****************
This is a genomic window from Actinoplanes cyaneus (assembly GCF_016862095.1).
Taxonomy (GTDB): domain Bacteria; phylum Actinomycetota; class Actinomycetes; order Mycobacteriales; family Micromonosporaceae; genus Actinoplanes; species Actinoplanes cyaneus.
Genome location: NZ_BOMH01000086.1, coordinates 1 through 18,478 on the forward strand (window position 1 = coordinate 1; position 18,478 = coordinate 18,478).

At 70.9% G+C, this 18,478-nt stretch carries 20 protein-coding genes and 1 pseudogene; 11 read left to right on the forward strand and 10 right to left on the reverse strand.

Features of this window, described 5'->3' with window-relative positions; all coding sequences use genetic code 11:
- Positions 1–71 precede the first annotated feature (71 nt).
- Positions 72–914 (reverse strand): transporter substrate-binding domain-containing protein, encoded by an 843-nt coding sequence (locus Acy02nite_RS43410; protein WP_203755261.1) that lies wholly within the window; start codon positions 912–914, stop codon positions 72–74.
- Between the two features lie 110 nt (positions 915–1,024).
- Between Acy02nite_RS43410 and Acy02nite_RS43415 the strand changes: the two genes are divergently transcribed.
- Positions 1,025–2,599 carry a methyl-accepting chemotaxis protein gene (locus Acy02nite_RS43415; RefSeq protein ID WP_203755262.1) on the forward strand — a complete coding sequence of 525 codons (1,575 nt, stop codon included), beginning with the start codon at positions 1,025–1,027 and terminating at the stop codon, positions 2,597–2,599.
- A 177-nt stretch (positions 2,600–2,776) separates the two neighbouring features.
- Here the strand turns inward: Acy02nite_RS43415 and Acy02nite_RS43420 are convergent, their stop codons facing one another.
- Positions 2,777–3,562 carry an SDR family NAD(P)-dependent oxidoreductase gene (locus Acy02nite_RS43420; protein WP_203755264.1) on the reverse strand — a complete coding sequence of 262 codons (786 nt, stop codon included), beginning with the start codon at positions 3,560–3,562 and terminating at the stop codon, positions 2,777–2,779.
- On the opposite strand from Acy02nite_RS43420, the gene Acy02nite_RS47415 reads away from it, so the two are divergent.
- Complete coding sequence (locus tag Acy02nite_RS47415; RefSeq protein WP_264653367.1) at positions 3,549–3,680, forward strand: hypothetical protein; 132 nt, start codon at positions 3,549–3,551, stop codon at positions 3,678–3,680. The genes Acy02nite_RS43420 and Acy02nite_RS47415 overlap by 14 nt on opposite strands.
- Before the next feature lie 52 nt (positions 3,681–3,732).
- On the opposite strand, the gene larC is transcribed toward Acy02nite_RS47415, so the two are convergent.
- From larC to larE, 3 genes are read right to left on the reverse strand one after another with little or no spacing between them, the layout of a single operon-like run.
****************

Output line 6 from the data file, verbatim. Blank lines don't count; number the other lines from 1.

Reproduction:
- Positions 1–71 precede the first annotated feature (71 nt).